Ischemic Preconditioning Is Associated With a Delay in Ischemia-Induced Reduction of β-Adrenergic Signal Transduction in Rabbit Hearts

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It has been reported that the A1-adenosine receptor mediates the cardioprotective effect of ischemic preconditioning. This receptor couples inhibitory guanine nucleotide-binding protein (Gi) and inhibits adenylate cyclase activity. However, the role of adenylate cyclase in preconditioning is unknown.

Methods and Results.

We compared the effects of ischemia on the sarcolemmal β-adrenergic receptor density (Bmax), the stimulatory guanine nucleotide-binding protein (Gs) activity as determined by reconstitution with S49 lymphomacyc− membranes, and baseline and maximally stimulated adenylate cyclase activities (ACAs) in control and preconditioned rabbit hearts. The control population (n=28) received 0, 10, 20, and 60 minutes of coronary occlusion (n=6 to 8 per stage), and preconditioned rabbits (n=24) received two cycles of alternating 5-minute occlusion and reperfusion before sustained ischemia (n=6 per stage). In control hearts, occlusion induced rapid and progressive reductions in the Bmax, Gs, and ACAs after 10 to 60 minutes of ischemia. Preconditioning did not affect the reduction in Bmax, but it preserved reductions in Gs activity and ACAs after 10 to 20 but not 60 minutes of sustained ischemia. In another study, 18 rabbits were treated with pertussis toxin 48 hours before surgery to block Gi. During treatment, no significant difference was observed in the ischemia-induced reduction in ACAs in the ischemic region between control (n=8) and preconditioned (n=10) animals after 20 minutes of ischemia.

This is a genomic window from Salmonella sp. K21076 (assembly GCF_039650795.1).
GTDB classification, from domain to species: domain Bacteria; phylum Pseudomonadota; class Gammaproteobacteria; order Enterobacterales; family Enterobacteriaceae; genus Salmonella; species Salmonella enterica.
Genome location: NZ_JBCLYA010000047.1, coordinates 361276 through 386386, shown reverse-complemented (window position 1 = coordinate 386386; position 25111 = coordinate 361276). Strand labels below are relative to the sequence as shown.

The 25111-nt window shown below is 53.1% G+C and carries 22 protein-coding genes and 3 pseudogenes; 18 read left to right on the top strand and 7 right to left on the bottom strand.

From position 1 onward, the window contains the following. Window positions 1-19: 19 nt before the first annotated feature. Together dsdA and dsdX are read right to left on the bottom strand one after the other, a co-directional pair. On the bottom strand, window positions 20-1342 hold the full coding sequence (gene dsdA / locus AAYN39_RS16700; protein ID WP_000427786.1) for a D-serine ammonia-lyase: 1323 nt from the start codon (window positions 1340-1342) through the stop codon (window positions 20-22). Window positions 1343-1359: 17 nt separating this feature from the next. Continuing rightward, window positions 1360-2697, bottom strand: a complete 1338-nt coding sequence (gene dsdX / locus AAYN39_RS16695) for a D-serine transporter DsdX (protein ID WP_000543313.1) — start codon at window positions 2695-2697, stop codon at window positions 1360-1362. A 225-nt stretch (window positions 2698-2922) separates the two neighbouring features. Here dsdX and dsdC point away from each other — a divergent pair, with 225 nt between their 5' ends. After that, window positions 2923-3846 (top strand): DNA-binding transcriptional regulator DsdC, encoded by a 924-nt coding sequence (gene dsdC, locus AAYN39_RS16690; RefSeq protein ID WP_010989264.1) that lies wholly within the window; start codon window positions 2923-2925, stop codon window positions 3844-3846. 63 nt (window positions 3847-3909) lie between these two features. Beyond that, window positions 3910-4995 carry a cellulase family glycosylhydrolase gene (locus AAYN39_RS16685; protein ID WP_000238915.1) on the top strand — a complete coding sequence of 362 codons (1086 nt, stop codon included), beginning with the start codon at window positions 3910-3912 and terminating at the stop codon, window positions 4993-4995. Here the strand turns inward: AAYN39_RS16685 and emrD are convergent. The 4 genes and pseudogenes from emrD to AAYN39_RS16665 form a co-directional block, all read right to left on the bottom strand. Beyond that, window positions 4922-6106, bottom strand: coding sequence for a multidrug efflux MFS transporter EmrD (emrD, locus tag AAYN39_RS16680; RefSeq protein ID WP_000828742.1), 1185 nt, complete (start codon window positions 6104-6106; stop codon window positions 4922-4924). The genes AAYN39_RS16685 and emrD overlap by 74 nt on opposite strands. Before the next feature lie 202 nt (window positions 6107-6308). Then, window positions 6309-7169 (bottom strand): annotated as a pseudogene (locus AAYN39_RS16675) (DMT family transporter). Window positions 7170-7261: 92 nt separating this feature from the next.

Preconditioning delays ischemia-induced reductions in β-adrenergic signal transduction. Inhibition of ACA is not the target effect of the A1-adenosine receptor-Gi pathway responsible for the cardioprotective role of preconditioning. (Circulation.1993;88:2827–2837.)

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